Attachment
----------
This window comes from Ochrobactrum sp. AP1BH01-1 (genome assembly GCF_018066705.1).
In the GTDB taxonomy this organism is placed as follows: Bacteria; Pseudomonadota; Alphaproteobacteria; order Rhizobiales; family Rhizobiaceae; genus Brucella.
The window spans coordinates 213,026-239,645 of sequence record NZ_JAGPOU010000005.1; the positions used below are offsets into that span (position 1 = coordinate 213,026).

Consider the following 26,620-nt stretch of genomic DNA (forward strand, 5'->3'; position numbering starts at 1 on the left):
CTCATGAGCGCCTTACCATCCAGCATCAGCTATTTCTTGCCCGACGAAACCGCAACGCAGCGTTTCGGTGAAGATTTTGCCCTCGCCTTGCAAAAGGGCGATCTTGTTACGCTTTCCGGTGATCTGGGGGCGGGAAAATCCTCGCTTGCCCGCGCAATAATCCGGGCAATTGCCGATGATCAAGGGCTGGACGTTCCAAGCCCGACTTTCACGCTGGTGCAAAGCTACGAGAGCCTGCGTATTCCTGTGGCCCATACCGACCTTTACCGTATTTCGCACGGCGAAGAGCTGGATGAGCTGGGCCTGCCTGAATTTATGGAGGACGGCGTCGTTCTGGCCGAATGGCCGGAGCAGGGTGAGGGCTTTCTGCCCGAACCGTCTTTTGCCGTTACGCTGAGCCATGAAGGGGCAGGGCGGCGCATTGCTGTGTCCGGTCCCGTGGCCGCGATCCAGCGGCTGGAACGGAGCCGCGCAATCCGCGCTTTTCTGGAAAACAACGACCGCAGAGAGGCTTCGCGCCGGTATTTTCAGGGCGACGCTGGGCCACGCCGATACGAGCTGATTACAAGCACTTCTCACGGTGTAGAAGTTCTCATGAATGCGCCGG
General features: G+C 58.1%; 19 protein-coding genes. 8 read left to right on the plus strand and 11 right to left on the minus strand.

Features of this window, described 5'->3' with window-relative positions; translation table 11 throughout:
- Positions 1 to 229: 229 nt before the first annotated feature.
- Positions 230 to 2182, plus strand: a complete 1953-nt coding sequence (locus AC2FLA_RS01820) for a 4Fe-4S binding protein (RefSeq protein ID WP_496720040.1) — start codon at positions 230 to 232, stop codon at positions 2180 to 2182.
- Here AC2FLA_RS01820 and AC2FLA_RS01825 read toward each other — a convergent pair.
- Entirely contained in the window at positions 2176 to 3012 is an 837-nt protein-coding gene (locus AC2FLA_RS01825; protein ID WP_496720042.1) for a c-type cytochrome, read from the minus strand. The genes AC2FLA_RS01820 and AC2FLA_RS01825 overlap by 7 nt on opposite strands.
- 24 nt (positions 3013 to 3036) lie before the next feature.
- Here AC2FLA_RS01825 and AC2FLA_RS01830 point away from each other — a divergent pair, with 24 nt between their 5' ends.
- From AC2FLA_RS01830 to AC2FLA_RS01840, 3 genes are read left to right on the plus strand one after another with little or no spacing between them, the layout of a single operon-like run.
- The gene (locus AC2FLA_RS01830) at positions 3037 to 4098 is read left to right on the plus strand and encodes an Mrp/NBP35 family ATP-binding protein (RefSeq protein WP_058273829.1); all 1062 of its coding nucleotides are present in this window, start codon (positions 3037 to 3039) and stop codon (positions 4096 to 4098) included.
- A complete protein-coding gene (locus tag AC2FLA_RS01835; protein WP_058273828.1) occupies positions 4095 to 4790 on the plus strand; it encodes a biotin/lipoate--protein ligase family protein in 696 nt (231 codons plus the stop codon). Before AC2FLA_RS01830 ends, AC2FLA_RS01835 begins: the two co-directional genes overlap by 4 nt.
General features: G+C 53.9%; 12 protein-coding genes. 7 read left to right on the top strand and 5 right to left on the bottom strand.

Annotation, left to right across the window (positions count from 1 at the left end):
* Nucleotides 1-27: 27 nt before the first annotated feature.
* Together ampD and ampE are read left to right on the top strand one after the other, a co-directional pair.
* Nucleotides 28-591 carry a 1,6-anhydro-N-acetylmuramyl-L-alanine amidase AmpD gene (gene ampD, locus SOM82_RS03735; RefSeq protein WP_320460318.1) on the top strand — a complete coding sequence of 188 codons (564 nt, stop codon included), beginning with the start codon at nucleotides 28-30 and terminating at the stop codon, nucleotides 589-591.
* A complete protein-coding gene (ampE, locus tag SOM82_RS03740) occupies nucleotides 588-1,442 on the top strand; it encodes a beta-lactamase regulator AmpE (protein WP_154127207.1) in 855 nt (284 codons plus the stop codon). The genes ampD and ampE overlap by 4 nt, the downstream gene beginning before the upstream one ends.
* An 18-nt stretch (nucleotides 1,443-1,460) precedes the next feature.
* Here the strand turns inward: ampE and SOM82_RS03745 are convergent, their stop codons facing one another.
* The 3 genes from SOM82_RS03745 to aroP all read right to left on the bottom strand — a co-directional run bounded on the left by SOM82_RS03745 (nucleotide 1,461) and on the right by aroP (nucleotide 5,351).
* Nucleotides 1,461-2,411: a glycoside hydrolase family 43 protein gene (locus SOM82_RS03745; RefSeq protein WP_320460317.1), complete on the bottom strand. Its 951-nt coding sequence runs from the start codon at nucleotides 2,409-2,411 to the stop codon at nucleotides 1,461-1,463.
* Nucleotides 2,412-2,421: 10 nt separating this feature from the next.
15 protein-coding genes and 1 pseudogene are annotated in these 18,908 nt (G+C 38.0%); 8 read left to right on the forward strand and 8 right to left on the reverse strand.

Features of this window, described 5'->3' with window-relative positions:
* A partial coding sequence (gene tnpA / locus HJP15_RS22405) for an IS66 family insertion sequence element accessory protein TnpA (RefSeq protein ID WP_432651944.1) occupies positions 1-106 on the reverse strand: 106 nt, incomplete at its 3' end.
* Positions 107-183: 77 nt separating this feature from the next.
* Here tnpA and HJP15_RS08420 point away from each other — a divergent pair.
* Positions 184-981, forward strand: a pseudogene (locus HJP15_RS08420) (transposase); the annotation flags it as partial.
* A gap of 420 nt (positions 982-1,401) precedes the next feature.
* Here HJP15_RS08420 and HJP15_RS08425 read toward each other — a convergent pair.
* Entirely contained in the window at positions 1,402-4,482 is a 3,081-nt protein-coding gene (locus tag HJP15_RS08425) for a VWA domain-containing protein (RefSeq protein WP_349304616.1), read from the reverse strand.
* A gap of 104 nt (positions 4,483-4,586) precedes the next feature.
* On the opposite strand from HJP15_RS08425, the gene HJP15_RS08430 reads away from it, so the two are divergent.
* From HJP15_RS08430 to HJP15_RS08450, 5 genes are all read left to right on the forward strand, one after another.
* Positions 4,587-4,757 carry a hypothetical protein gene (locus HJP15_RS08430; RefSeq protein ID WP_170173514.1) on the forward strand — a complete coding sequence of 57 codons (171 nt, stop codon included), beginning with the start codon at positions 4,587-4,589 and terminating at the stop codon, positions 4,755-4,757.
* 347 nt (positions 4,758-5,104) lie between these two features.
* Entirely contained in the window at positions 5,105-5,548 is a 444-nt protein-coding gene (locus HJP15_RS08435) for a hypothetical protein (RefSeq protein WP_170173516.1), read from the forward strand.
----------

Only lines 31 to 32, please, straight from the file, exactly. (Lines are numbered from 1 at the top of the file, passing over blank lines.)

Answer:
* Positions 107-183: 77 nt separating this feature from the next.
* Here tnpA and HJP15_RS08420 point away from each other — a divergent pair.